Andy James wraps his ears around the new Craig Finn record:
Like much of his band’s back catalogue, Hold Steady frontman Craig Finn’s solo debut Clear Heart Full Eyes is firmly set in a world inhabited by drop-outs, drifters and drinkers.
More stripped-back and understated in sound, its characters still come to life like they’ve fallen from the pages of a Charles Bukowski novel - with rented rooms, bed sheets for curtains, and weak men living off of weaker women.
Terrified Eyes tells the story of a women returning from hospital intent on drinking to the bitter end, crossing herself before yet another round. The upbeat, country-tinged feel is in stark contrast to the subject matter. When it arrives, the refrain is textbook Finn: “In the middle of the day, she mostly feels ok, but when night time comes, she just feels terrified.”
However, in common with Bukowski, there’s also resilience, warmth and even humour in places. In New Friend Jesus the song’s protagonist is turned away from the doorstep, the object of his affection unconvinced he’s found god and changed. He can’t even take his new best friend to the game: “It’s hard to catch with holes right through your hands.”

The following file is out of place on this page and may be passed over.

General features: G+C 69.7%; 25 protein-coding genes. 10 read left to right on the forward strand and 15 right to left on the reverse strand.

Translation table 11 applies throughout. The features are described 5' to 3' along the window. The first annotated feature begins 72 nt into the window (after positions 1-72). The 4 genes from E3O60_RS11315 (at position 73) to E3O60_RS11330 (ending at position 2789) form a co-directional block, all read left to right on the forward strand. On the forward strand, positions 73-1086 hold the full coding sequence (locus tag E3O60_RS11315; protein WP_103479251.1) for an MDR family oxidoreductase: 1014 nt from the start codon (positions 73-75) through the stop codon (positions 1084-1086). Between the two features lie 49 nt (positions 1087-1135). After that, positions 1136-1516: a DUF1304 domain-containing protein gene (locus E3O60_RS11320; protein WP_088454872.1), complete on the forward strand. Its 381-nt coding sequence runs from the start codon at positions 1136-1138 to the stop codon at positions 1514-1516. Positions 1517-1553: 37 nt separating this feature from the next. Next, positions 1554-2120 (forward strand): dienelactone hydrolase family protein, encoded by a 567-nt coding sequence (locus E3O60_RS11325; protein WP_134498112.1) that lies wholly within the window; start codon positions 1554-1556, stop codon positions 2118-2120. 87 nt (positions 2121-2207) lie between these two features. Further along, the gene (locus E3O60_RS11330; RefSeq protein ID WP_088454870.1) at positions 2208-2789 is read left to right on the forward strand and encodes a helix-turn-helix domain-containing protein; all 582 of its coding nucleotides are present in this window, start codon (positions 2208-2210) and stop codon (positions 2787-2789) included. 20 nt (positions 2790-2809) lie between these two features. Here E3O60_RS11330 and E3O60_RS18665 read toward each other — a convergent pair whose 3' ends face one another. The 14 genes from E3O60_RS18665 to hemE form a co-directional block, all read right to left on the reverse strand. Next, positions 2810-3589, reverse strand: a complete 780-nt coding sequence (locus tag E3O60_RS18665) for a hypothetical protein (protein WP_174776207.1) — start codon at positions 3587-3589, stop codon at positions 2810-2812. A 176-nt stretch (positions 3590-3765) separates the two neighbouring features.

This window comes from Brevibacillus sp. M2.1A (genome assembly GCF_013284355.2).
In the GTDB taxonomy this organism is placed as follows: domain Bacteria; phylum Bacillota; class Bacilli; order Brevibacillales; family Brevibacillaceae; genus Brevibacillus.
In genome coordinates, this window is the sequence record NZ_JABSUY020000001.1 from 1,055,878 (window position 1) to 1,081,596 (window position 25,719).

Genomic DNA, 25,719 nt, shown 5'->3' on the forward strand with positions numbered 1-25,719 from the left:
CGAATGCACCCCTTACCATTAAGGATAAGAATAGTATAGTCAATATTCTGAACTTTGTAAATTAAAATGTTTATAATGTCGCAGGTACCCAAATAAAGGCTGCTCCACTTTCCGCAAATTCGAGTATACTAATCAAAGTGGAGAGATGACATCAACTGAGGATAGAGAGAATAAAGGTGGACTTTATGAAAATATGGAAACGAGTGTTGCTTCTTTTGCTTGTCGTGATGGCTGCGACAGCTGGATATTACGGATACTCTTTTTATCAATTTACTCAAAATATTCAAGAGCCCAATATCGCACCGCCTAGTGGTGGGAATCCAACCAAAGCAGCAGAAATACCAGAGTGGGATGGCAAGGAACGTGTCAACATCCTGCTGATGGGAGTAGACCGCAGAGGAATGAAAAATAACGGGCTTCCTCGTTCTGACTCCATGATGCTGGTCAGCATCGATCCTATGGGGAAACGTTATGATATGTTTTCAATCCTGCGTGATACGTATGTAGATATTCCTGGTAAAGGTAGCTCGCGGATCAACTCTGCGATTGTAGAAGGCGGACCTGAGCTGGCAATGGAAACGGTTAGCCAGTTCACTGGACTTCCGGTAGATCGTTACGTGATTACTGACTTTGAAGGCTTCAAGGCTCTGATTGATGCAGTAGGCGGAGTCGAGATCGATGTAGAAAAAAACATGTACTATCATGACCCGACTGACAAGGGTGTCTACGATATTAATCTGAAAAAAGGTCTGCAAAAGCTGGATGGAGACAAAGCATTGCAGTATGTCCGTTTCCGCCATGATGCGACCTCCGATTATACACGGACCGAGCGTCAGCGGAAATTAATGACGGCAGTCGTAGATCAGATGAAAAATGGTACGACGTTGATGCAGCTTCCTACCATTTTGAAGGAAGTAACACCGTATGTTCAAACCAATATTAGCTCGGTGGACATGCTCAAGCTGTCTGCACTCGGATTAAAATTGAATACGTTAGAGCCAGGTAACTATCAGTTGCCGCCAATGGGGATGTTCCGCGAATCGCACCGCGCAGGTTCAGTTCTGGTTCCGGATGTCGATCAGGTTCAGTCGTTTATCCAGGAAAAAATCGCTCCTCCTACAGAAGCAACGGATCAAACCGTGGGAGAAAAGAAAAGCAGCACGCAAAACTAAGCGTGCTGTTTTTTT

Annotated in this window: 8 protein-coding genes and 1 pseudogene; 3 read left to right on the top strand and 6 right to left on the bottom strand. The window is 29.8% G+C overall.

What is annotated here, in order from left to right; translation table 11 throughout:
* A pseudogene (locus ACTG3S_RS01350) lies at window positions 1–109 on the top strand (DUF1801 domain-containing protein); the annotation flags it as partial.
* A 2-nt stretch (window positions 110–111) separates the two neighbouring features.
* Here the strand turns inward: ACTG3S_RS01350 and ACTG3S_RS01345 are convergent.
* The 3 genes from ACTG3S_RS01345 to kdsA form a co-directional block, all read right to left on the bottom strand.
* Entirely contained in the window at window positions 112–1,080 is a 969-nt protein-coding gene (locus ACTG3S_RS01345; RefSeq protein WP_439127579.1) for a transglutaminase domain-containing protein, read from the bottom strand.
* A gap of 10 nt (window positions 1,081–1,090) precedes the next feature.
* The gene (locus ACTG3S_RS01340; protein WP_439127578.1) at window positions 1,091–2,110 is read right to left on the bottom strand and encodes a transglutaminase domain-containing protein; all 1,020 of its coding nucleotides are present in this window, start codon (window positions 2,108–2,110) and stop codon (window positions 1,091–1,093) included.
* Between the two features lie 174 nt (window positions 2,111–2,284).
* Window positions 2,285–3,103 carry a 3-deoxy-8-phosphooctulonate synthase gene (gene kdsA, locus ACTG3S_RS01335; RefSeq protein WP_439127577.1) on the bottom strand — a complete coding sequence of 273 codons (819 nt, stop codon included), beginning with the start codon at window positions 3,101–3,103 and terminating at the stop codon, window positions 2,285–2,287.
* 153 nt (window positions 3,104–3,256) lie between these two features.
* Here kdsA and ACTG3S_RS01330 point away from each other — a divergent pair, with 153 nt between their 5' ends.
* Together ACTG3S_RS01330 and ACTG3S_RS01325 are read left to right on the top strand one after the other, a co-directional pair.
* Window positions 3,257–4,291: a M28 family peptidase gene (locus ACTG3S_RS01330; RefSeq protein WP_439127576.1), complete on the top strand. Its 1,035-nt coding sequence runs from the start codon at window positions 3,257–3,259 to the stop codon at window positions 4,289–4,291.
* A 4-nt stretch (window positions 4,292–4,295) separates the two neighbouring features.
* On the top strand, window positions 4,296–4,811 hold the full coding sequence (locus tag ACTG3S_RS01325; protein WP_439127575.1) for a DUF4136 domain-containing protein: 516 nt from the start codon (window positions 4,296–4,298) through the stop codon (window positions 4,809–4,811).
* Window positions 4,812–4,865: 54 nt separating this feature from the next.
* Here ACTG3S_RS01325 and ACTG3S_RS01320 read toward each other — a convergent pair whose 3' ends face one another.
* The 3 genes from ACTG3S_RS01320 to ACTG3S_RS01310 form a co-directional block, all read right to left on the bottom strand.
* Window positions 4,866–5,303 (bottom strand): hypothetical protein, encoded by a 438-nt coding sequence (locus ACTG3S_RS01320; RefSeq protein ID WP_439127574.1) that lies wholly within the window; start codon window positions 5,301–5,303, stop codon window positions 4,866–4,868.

Themes of judgement and salvation are present throughout, with the pedal steel driven Western Pier a standout - not dissimilar in feel to REM’s Country Feedback. When Finn sings the line “There’s one thing you should know about, Christ is watching me right now” it hangs heavy in the air - like it’s intended as threat rather than a reassurance.
While Clear Heart Full Eyes is tough going in places and not the easiest entry point to Craig Finn’s lyrical style - newcomers would do better hunting out the Hold Steady’s Separation Sunday or Boys and Girls in America - there’s still plenty here to get your teeth into.
Review by Andy James